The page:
Before our intrepid TV Club correspondents traveled to this summer’s Television Critics Association press tour, we asked readers to submit questions that we could pose to the TV pros attending the event. (And we made one up ourselves.) With those questions and the answers they prompted, we bring you the TV Club Questionnaire.
In the first season of You’re The Worst, Kether Donohue’s character Lindsay backslid into hard-partying habits, cheated on her husband, and then put her sister’s marriage at risk by suggesting she’d been sleeping with an ex. And she did all this while remaining an incredibly sympathetic (and comedic) figure, finishing the season with a heartbreaking karaoke rendition of Kate Bush’s “This Woman’s Work.” The actor behind the character has been putting her pipes to good use for years, providing vocals for multiple animated series and leading The Barden Bellas in the prologue of Pitch Perfect. Donohue can currently be seen in the second season of You’re The Worst, now airing on FXX.
If you could be working on any other television series currently on the air, which one would it be, and why?
Kether Donohue: Shark Tank. I swear to you, I’m not lying—it’s my favorite show, besides You’re The Worst.
AVC: What is it about Shark Tank that you love?
KD: I could literally watch it all day. There’s just something fascinating to me about watching a business interaction unfold, and the negotiation. And how everything is negotiable in life.
AVC: What do you think you would bring to the Sharks?
KD: In our cast, we tell perverted jokes sometimes, so me and Aya have this thing we do: Aya Quote Day and Kether Quote Day, and we each tweet funny comments we make throughout the day on set. So the other day I made a joke that instead of an alarm clock waking me up in the morning, I would want somebody to finger me. [Laughs.] And then we all joked that we should go on Shark Tank and have Mark Cuban test out the product. [Laughs.]
What are your earliest memories of TV, and did they have any bearing on you wanting to have a career in TV?
KD: Absolutely. I remember watching I Love Lucy with my little brother. We were obsessed with I Love Lucy. And I just remember thinking “I want to do that.” I love old comedic actresses—Madeline Kahn, Lucille Ball.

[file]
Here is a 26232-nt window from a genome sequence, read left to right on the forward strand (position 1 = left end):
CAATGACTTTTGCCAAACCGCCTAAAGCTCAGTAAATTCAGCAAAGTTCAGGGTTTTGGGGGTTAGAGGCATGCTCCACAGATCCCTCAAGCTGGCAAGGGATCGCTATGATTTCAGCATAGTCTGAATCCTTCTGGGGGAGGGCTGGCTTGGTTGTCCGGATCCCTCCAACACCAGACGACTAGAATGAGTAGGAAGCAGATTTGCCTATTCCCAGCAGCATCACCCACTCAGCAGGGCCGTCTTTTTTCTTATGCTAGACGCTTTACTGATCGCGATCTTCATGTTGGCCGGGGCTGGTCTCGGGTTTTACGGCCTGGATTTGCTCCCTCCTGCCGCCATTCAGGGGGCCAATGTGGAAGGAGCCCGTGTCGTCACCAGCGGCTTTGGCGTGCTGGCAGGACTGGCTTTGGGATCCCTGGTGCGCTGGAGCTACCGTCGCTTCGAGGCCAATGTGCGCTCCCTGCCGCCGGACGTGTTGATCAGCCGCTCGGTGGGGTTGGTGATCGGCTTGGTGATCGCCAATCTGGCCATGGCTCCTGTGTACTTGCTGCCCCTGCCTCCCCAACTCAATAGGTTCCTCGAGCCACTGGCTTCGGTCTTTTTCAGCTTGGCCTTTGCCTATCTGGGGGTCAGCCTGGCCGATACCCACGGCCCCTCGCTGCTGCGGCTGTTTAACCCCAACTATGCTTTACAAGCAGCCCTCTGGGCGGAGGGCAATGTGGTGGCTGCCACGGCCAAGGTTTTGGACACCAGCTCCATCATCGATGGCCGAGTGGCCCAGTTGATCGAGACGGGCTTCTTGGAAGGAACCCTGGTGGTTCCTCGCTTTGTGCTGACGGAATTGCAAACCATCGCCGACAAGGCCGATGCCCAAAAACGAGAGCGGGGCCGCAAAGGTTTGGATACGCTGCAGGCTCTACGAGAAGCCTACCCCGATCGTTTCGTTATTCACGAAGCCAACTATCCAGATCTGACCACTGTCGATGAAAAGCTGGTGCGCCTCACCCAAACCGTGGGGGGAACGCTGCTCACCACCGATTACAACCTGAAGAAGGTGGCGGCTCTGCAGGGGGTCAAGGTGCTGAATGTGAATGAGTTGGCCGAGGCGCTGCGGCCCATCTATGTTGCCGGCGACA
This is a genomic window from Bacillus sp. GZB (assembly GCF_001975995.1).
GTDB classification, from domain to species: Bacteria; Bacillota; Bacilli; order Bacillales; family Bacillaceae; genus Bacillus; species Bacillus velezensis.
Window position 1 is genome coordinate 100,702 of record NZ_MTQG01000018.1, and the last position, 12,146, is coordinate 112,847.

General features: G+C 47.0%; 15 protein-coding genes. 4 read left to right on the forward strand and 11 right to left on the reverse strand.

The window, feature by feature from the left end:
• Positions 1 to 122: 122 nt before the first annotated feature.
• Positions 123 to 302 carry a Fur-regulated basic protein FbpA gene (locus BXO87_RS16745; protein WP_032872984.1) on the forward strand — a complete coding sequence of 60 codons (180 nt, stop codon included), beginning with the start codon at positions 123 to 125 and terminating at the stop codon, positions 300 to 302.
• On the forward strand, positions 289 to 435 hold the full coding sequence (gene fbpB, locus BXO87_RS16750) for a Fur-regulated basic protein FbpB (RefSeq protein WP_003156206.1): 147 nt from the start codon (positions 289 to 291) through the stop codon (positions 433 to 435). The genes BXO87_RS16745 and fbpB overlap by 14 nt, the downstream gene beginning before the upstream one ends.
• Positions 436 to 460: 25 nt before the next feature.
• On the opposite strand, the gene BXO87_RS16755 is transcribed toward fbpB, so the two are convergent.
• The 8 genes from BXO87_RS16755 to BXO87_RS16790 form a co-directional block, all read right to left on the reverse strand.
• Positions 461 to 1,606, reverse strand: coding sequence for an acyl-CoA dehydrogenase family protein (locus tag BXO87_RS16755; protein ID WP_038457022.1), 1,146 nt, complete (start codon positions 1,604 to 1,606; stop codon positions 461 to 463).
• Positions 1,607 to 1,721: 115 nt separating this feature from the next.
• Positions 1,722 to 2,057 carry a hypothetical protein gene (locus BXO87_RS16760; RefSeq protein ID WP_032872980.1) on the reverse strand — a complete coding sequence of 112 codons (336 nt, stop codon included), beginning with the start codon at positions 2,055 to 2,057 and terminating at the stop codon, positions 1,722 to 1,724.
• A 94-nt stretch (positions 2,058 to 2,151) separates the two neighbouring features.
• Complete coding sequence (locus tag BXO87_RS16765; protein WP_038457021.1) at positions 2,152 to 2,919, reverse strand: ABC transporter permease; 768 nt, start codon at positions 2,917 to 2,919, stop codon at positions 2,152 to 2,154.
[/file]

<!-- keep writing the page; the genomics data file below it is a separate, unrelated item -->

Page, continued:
AVC: Do you feel like you get to channel some of those actresses through Lindsay?
KD: I do not think I am as nearly good as [Kahn or Ball], because they’re legends. But I will absolutely say that the writing in You’re The Worst is a true gift as an actor, because I do get to play awesome, broad comedy. What’s also nice is that I get to play some serious dramatic moments. I get the best of both worlds, which is nice. And rare, in a sitcom, for sidekick characters.
What efforts does your show take to promote diverse viewpoints, and how do you think that has affected storytelling, either on your show or the television medium as a whole?
KD: I think with each character, there’s never a missed opportunity. And everything’s very purposeful and intentional. It’s obvious with Edgar: I’ve never seen a sitcom on television that talks about PTSD. Episode eight in season one [“Finish Your Milk”] was one of my favorite episodes, because it talked about the VA hospital and how they handle the veterans. That’s a subject that’s close to my heart because my father is a Vietnam veteran. Fortunately, now, the VA does take care of him and his medications, but there was a struggle for a long time where they didn’t want to be responsible for that, and they should.
With Lindsay, something that I’m really proud of is I don’t think we see enough curvy women on television that are able to be funny and sexy and eat. It sounds funny, and it is, but if you sit down and you make a list where you see funny, sexy, women eating on TV, you don’t really see it. It’s nice to represent a woman who can be bigger than what you see as a typical skinny actress—being funny and desirable at the same time.
And we can’t give it away because it’s a surprise, but there is an issue between Gretchen and Jimmy that the writers tackle midway through the season that has never been done in a sitcom before. Something society shies away from on television.
AVC: One of the great things about this show is that, for all their supposed faults, the characters are depicted very humanely.
KD: It’s a very compassionate show. I don’t think anyone would tune in if we were just horrible people, end of story. We’re not horrible people. I think we’re actually good people who are scared and feel unworthy of love. And yet we still try.
If you could add something to the show you’re working on, without anyone knowing about it beforehand and free from any consequences from upset co-workers/networks/viewers, what would it be?
KD: I’ve been trying to do this forever: I really want Lindsay to have a lesbian excursion. I think that would be so fun, if she went through a lesbian phase?
KD: And then I could just hook up with hot girls.
AVC: Maybe Stephen Falk’s somewhere within earshot, and he can make that a reality.
KD: I’ve been pitching it to him for months. [Laughs.]
If any character from your show could be given a spin-off, who would it be and what would be the premise of the new show?
KD: Any one of us would be great as a spin-off. Each one of our stories are so good that they could stand on their own.
For selfish purposes, because I would like to be employed, it would be nice for Lindsay to have a spin-off with her new lesbian lovers. [Laughs.]
AVC: And maybe some opportunities to sing?
KD: Oh yeah. In season two I sing twice. There’s some hip-hop music, and music similar to that of “This Woman’s Work.” Oh, the spin-off could be a musical! Lindsay’s musical comedy!
AVC: And there’d be a Pitch Perfect connection there.
KD: Exactly! But I would like to just stay on this show, and have this show go for many, many, many seasons.